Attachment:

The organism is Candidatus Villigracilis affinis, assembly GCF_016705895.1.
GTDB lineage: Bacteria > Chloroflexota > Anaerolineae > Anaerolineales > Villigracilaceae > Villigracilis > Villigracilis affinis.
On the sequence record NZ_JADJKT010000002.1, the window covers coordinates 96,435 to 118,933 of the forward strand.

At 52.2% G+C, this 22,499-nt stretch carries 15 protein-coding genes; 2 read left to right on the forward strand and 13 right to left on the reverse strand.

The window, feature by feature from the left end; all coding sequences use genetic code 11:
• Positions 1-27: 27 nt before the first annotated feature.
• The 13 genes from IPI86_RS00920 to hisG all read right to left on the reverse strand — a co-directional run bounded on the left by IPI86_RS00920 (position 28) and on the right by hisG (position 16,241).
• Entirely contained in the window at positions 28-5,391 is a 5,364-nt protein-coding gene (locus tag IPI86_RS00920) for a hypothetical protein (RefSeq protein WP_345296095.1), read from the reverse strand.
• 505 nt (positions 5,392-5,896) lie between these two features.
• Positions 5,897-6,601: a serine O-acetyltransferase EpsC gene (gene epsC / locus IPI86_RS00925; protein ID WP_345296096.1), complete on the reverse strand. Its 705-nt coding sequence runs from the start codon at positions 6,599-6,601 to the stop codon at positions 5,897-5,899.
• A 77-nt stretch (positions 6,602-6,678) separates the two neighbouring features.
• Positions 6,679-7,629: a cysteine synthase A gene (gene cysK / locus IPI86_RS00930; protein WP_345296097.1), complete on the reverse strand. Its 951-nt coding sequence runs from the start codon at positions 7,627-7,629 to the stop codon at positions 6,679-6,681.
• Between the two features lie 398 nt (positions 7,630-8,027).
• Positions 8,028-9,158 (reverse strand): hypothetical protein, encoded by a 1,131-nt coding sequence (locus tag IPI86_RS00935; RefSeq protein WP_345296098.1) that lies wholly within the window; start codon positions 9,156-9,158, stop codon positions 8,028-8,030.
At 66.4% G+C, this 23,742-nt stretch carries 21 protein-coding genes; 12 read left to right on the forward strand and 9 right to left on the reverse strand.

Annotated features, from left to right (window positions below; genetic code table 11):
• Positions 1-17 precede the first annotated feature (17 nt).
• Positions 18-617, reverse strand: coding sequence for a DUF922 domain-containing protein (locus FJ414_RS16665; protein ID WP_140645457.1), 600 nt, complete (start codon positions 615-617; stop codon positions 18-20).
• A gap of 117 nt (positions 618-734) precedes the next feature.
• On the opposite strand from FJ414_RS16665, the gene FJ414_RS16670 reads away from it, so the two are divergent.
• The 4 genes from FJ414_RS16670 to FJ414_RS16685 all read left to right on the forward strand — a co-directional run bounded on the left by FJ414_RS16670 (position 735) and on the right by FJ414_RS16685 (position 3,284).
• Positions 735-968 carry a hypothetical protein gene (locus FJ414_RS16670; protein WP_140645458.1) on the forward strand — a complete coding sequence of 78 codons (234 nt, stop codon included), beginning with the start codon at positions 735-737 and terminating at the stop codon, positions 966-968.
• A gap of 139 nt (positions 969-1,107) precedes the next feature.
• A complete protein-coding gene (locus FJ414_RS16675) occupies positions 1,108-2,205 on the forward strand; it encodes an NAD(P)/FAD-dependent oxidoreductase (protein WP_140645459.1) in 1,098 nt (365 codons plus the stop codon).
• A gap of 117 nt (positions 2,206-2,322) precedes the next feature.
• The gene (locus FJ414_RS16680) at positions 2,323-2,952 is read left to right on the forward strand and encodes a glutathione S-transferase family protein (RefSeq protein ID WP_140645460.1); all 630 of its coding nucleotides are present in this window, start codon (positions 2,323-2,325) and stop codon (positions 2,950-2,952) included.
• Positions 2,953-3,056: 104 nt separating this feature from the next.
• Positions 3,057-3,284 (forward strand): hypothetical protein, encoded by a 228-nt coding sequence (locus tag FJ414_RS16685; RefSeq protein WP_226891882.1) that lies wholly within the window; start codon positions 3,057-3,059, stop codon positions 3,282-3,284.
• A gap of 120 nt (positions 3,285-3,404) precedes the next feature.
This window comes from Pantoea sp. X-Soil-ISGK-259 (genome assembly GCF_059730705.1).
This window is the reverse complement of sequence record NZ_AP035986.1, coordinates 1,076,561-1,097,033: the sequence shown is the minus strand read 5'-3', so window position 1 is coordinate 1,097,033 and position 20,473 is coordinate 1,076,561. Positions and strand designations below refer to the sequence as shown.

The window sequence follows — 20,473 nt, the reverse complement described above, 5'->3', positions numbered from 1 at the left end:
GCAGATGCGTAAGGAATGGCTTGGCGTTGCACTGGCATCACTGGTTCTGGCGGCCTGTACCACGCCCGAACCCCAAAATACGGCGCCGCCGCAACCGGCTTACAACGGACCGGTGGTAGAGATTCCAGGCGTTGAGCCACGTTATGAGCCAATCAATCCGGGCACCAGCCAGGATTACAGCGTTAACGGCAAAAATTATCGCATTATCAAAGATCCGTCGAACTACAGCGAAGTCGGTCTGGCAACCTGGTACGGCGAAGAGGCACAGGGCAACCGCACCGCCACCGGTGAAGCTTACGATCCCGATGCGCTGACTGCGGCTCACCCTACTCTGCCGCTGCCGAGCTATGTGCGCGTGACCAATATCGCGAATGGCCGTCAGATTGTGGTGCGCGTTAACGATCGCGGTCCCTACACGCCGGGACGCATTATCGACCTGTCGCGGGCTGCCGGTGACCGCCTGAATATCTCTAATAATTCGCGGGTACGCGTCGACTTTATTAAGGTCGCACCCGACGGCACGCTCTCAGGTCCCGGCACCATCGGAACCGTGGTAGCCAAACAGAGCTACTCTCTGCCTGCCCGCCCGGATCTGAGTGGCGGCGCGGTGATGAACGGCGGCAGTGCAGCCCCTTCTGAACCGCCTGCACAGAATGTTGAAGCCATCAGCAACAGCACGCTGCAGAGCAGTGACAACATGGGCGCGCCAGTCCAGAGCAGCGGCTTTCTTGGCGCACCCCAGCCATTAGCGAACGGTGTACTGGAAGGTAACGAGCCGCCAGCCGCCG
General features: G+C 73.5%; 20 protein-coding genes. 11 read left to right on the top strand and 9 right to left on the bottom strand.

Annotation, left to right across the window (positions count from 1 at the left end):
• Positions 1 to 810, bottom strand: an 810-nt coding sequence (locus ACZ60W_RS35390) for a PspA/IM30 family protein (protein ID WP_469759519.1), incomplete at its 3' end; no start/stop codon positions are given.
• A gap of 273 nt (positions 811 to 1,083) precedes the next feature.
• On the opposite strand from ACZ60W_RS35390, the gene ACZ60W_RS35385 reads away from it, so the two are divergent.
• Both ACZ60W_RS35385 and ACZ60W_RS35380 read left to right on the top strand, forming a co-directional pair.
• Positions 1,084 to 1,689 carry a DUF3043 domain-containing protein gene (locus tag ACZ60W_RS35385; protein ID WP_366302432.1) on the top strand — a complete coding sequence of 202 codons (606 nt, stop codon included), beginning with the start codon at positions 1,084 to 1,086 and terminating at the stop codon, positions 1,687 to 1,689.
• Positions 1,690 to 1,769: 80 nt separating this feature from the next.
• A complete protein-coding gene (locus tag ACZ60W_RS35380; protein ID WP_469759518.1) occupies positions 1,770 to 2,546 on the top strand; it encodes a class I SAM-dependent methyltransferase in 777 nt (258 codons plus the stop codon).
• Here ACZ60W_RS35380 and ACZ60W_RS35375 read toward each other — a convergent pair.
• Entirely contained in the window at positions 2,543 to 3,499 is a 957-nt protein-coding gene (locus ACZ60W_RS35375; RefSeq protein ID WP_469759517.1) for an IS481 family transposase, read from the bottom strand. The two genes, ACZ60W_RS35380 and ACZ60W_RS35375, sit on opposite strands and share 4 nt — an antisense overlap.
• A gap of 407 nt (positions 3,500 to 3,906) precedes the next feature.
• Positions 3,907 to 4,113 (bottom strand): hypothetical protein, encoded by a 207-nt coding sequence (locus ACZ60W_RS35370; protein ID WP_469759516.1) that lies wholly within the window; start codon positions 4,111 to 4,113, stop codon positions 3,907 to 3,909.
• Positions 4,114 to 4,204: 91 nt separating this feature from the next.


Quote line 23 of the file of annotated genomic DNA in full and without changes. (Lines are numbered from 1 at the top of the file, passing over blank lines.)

• A gap of 139 nt (positions 969-1,107) precedes the next feature.